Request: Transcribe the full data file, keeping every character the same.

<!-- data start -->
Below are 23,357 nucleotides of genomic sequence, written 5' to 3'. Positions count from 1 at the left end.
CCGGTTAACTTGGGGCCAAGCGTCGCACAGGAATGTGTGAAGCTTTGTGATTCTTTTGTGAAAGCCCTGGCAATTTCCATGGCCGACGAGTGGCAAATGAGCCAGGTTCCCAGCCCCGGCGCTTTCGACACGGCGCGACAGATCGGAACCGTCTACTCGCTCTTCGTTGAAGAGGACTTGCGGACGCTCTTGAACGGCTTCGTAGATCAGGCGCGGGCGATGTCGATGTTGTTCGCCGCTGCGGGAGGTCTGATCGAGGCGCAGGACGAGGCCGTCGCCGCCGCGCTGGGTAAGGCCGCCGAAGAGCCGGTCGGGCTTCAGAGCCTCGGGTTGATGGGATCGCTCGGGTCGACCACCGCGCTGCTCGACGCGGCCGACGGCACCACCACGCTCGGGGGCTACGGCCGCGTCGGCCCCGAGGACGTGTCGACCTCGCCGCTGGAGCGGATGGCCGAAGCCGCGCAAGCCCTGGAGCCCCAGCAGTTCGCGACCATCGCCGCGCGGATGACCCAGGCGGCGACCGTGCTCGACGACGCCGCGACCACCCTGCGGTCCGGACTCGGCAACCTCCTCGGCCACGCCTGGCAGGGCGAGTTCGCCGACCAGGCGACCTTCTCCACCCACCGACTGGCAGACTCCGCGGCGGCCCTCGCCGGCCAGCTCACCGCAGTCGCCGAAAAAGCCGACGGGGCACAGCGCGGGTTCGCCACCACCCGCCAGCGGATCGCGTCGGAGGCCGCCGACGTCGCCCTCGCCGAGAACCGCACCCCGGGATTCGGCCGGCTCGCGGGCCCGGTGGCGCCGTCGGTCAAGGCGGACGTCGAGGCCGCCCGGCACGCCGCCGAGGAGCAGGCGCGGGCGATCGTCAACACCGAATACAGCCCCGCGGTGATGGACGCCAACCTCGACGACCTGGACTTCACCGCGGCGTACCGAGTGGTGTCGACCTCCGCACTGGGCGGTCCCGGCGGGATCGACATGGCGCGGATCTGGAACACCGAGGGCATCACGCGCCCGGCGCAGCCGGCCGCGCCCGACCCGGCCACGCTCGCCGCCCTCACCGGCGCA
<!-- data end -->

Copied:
Below are 23,357 nucleotides of genomic sequence, written 5' to 3'. Positions count from 1 at the left end.
CCGGTTAACTTGGGGCCAAGCGTCGCACAGGAATGTGTGAAGCTTTGTGATTCTTTTGTGAAAGCCCTGGCAATTTCCATGGCCGACGAGTGGCAAATGAGCCAGGTTCCCAGCCCCGGCGCTTTCGACACGGCGCGACAGATCGGAACCGTCTACTCGCTCTTCGTTGAAGAGGACTTGCGGACGCTCTTGAACGGCTTCGTAGATCAGGCGCGGGCGATGTCGATGTTGTTCGCCGCTGCGGGAGGTCTGATCGAGGCGCAGGACGAGGCCGTCGCCGCCGCGCTGGGTAAGGCCGCCGAAGAGCCGGTCGGGCTTCAGAGCCTCGGGTTGATGGGATCGCTCGGGTCGACCACCGCGCTGCTCGACGCGGCCGACGGCACCACCACGCTCGGGGGCTACGGCCGCGTCGGCCCCGAGGACGTGTCGACCTCGCCGCTGGAGCGGATGGCCGAAGCCGCGCAAGCCCTGGAGCCCCAGCAGTTCGCGACCATCGCCGCGCGGATGACCCAGGCGGCGACCGTGCTCGACGACGCCGCGACCACCCTGCGGTCCGGACTCGGCAACCTCCTCGGCCACGCCTGGCAGGGCGAGTTCGCCGACCAGGCGACCTTCTCCACCCACCGACTGGCAGACTCCGCGGCGGCCCTCGCCGGCCAGCTCACCGCAGTCGCCGAAAAAGCCGACGGGGCACAGCGCGGGTTCGCCACCACCCGCCAGCGGATCGCGTCGGAGGCCGCCGACGTCGCCCTCGCCGAGAACCGCACCCCGGGATTCGGCCGGCTCGCGGGCCCGGTGGCGCCGTCGGTCAAGGCGGACGTCGAGGCCGCCCGGCACGCCGCCGAGGAGCAGGCGCGGGCGATCGTCAACACCGAATACAGCCCCGCGGTGATGGACGCCAACCTCGACGACCTGGACTTCACCGCGGCGTACCGAGTGGTGTCGACCTCCGCACTGGGCGGTCCCGGCGGGATCGACATGGCGCGGATCTGGAACACCGAGGGCATCACGCGCCCGGCGCAGCCGGCCGCGCCCGACCCGGCCACGCTCGCCGCCCTCACCGGCGCA